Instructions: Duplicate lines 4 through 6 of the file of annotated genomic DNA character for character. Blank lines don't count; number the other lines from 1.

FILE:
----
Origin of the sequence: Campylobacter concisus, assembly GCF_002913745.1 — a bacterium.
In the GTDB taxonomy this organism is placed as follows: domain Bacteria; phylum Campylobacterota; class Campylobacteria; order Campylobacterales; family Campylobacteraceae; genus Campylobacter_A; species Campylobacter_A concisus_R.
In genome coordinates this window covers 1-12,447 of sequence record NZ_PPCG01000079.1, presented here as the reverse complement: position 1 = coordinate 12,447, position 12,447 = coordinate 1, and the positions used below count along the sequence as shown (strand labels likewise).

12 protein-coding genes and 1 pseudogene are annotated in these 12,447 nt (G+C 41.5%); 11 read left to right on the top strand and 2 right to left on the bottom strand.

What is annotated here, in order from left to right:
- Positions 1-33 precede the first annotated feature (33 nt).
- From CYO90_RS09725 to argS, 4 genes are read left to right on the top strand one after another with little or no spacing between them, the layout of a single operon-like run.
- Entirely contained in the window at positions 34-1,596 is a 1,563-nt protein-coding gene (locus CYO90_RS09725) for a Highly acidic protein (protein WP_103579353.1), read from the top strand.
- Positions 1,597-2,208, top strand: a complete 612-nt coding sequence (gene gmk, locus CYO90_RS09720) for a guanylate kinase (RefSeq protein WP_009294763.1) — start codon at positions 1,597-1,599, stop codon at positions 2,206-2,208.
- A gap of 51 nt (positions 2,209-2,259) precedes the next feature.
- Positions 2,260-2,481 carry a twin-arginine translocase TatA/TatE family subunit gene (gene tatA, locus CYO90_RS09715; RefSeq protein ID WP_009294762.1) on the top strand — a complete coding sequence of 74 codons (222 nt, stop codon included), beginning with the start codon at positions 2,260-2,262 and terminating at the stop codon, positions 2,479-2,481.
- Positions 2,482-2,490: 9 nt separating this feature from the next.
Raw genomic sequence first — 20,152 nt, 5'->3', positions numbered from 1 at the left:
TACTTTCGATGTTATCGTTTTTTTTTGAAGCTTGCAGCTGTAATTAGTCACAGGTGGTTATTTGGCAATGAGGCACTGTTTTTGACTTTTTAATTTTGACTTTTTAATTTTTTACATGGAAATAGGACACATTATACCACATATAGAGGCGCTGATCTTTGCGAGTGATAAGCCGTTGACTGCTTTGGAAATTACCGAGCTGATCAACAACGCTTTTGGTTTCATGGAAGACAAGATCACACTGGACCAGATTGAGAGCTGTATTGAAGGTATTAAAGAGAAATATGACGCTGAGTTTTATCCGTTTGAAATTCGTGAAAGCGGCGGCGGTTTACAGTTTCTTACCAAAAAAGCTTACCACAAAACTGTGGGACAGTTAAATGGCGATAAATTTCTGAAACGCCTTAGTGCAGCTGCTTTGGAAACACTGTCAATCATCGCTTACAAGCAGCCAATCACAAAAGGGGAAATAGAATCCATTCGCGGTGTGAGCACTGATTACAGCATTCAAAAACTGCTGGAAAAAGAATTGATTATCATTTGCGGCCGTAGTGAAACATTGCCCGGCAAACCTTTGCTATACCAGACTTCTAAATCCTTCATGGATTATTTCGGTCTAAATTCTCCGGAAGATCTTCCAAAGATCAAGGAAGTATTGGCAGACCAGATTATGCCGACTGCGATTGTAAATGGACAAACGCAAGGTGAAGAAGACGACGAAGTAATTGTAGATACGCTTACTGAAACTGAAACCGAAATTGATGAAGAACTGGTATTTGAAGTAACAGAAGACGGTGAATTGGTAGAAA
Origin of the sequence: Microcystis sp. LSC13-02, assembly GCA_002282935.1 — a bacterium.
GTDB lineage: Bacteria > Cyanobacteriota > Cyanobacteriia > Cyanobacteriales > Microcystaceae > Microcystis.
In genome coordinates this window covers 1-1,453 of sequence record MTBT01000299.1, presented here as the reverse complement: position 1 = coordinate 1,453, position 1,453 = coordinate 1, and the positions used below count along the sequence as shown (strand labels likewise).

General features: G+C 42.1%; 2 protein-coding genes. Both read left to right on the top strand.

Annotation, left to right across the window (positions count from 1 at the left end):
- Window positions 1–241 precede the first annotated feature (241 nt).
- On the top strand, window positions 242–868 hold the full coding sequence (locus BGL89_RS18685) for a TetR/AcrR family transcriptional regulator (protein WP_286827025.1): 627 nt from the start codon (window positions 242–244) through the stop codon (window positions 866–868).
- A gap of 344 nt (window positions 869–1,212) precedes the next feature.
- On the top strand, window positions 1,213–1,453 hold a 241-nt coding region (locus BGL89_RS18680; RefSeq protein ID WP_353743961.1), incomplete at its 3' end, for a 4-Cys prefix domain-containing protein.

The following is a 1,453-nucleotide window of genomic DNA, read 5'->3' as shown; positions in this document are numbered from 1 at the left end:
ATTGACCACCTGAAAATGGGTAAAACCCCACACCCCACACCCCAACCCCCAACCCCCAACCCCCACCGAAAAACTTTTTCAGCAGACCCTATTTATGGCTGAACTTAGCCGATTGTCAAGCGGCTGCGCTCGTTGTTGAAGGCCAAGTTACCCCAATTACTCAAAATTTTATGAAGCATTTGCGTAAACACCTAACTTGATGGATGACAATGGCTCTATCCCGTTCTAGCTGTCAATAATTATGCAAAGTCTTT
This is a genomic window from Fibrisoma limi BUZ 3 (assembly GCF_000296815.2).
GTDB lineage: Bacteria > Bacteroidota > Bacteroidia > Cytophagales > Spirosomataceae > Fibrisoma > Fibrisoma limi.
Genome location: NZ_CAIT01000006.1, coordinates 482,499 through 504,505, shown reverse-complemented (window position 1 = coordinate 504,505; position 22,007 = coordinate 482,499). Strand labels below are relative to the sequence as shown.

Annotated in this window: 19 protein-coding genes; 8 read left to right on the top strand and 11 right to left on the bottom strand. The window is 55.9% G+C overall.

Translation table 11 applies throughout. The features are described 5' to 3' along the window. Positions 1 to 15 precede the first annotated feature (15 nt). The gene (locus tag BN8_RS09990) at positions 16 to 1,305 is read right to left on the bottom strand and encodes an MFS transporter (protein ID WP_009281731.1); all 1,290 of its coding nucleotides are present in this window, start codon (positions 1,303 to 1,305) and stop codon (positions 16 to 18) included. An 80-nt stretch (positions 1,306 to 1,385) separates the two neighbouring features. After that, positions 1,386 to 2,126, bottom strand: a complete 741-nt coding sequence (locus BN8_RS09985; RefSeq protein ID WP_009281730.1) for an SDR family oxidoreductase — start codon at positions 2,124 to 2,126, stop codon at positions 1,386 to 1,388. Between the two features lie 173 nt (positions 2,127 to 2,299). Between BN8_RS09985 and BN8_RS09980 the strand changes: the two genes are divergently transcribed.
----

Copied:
12 protein-coding genes and 1 pseudogene are annotated in these 12,447 nt (G+C 41.5%); 11 read left to right on the top strand and 2 right to left on the bottom strand.

What is annotated here, in order from left to right:
- Positions 1-33 precede the first annotated feature (33 nt).